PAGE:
The 60s documentary takes as its subject the phenomenon of people who simply disappear from society for whatever reason. It starts with the case of a guy who vanished and I quickly found I could relate as my interest, patience and caring soon went AWOL too. The film tracks various people who knew him, soliciting their opinions as to why he'd do it, and continues in this vein for a few hours. Then it gets bogged down with his fiance and her sister who start arguing about whether or not he'd gone to the sister's place a few times. This argument continues for at least twenty minutes, I swear. Now, I gradually became aware that this "documentary" was in fact mostly fictional, since everything I'd ever read or heard about it told me so, and so I was wondering why exactly I was being subjected to this looooooong, pointless and circular argument. I swear to you, it went nowhere, and didn't even go there in an interesting way. It was like two people saying "you did" followed by "no I didn't" on repeat for twenty minutes. No wait, not like that. IT WAS THAT. With tiny, minor variations.


The set gets pulled back and he explains that this is all just fiction.

I almost expected him to wink at the camera and put one finger to his lips in a "shhhh" gesture as the film froze and faded to black.

I wish.

Nope, instead we return to the drama where the actors go out on the street and continue THE SAME ARGUMENT for another ten minutes.

Unlike the film, however, I won't keep you here any longer.


MIFF was the best I've seen in years. Congrats to all involved. I had a hearty good time.

And I just realised I wrote more than 10,000 words on this here blog during the fest.

Wednesday, August 08, 2007

MIFF report 7 - More than MIFF

What's all this malarkey about text shrinking in my posts? I have no idea. It doesn't happen on any of the computers I'm using. Maybe it's a Firefox thing or a Mac issue or whatever. I don't get this stuff.


About a year ago I was in England and on my last day overseas before flying home I decided to visit Stonehenge, because I hadn’t been there and apparently the Big Rock craze which swept the country some time ago left some mighty monoliths worth a look-see. Enlisting the two friends I had remaining in the country, we hired a car and drove through the countryside to see the chunky fellas. After our sight-seeing was done, we decided to visit nearby Avesbury, but got lost due to a strange number of army tanks and armoured personnel carriers which were buzzing all over the area and realised we had no idea where Avesbury was (or why there was a full scale military operation seemingly going on around us). On a whim, we decided to drive to the lovely seaside town of Brighton instead.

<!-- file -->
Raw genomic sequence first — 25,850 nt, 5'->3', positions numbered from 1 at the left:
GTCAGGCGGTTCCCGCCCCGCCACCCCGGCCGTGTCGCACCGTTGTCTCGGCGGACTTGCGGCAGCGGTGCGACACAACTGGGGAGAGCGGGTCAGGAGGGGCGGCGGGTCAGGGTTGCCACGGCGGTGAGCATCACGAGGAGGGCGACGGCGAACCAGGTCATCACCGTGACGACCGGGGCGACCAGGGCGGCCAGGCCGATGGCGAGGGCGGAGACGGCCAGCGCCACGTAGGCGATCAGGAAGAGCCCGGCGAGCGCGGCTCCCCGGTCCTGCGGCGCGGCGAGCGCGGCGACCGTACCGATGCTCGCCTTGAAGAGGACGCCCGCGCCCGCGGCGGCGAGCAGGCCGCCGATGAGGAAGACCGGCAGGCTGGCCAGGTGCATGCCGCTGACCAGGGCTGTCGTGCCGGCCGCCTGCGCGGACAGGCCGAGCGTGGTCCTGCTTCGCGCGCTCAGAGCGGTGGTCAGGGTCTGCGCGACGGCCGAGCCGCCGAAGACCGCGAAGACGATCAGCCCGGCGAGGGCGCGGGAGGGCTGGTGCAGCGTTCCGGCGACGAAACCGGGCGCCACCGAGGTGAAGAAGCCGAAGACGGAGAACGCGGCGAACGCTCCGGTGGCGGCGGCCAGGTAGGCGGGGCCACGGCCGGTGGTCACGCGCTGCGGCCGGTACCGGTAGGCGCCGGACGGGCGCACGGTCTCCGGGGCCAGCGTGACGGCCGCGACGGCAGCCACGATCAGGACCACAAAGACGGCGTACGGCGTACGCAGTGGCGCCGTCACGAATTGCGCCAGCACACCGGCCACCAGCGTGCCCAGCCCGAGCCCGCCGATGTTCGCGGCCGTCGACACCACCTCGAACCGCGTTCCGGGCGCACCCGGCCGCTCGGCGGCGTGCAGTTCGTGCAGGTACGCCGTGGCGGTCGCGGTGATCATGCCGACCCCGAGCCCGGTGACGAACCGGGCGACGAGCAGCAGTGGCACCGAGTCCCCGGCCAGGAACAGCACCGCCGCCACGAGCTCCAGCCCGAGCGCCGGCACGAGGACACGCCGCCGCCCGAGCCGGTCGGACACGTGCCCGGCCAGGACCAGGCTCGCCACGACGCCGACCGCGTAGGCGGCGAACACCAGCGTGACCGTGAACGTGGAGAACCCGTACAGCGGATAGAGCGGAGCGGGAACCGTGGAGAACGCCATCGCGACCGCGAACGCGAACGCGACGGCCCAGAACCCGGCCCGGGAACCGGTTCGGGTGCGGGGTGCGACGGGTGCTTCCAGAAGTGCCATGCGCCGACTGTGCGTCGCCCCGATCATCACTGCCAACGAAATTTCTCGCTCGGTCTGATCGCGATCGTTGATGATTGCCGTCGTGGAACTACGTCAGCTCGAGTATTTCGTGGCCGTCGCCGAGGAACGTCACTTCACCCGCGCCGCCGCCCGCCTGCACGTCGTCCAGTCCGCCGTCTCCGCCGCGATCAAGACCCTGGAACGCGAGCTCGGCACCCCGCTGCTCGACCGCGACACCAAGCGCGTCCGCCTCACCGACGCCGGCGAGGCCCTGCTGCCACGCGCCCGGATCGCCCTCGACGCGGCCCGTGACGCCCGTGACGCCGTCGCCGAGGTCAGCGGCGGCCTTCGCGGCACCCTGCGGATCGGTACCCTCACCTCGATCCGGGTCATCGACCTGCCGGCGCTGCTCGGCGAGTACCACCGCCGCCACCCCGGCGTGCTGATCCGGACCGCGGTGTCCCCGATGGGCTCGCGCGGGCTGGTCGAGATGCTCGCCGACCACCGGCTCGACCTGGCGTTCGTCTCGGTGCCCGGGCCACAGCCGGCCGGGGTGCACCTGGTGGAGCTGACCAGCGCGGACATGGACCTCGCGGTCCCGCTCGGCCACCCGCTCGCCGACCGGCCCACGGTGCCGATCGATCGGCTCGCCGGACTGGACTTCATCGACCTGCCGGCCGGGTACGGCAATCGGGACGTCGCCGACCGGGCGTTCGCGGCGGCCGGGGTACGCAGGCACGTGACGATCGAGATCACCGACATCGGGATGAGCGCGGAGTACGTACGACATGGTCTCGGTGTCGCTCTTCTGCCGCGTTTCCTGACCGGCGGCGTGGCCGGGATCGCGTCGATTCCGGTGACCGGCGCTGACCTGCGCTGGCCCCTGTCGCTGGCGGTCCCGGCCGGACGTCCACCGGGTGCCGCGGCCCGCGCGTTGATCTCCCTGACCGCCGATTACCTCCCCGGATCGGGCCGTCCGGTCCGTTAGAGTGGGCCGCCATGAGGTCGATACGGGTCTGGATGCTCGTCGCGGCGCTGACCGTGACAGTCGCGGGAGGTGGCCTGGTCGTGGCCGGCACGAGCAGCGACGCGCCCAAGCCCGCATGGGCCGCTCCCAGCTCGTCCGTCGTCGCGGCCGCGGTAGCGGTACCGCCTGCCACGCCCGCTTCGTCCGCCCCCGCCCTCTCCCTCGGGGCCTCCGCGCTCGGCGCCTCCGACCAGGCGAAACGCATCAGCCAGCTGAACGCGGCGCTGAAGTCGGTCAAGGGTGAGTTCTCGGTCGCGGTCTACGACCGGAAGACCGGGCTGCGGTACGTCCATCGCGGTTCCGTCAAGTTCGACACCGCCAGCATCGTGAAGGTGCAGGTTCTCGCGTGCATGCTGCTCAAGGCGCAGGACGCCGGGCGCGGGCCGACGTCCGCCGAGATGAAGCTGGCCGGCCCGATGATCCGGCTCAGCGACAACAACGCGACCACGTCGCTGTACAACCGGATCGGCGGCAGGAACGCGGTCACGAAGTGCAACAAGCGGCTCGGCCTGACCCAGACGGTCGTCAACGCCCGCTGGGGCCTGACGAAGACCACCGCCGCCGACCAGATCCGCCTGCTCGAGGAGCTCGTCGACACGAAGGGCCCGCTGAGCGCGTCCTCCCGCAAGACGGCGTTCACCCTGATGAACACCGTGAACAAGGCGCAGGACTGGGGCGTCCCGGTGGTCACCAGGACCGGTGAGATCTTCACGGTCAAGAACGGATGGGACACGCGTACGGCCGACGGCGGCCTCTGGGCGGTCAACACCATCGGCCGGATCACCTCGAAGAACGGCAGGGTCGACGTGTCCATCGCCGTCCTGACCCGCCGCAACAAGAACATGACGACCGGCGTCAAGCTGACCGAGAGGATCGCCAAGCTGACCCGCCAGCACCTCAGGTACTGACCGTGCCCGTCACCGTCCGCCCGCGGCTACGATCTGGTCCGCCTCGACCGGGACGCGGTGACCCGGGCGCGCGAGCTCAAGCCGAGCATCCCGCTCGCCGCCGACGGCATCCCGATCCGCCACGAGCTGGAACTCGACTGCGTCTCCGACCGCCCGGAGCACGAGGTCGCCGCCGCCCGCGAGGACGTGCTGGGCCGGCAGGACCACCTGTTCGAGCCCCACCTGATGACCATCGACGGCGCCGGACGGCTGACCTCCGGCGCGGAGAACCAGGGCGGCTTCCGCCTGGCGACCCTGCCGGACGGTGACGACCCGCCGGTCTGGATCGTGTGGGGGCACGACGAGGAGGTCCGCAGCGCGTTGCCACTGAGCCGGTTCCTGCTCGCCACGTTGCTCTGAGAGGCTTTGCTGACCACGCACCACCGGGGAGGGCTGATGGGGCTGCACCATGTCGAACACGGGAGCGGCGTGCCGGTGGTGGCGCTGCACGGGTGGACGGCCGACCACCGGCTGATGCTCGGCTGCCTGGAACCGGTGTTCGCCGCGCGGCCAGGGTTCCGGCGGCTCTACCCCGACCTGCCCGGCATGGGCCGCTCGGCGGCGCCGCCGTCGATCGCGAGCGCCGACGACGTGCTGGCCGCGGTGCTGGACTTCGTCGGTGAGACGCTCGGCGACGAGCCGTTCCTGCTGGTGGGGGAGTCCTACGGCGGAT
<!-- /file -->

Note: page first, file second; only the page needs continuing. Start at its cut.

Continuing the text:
The problem with this brilliant plan was that we had no maps, no money and none of us had ever been to Brighton, which was clearly a long way away. On the bright side, we had a small compass embedded in the wristband of our driver and the worldly knowledge that Brighton is along the southern coast of England. So we figured if we just drove south and then followed the coastline, we’d be there in a jiffy.

Five or six hours later we arrived in what might be charitably termed a state of blubbering droolitude. A nice meal and some cavorting along the rocky beach next to the famous Brighton Pier helped soothed the nerves, and when the sun had set we drove back from Brighton to London, and collapsed in preparation for the flight the next day (the hire car was towed while we slept – true story).

And so I have to admit that the only reason I went along to the UK film London to Brighton was to relive that exhausted but somehow jubilant commute in reverse. It was the end of my journey, after all, and that always carries some kind of melancholy charge.

I didn’t realise that the reverse trip, in this film, would turn out to be a one-way ride with terror the final destination! I know, I know, I’ve always secretly hoped to be the copywriter for shitty B-grade flicks.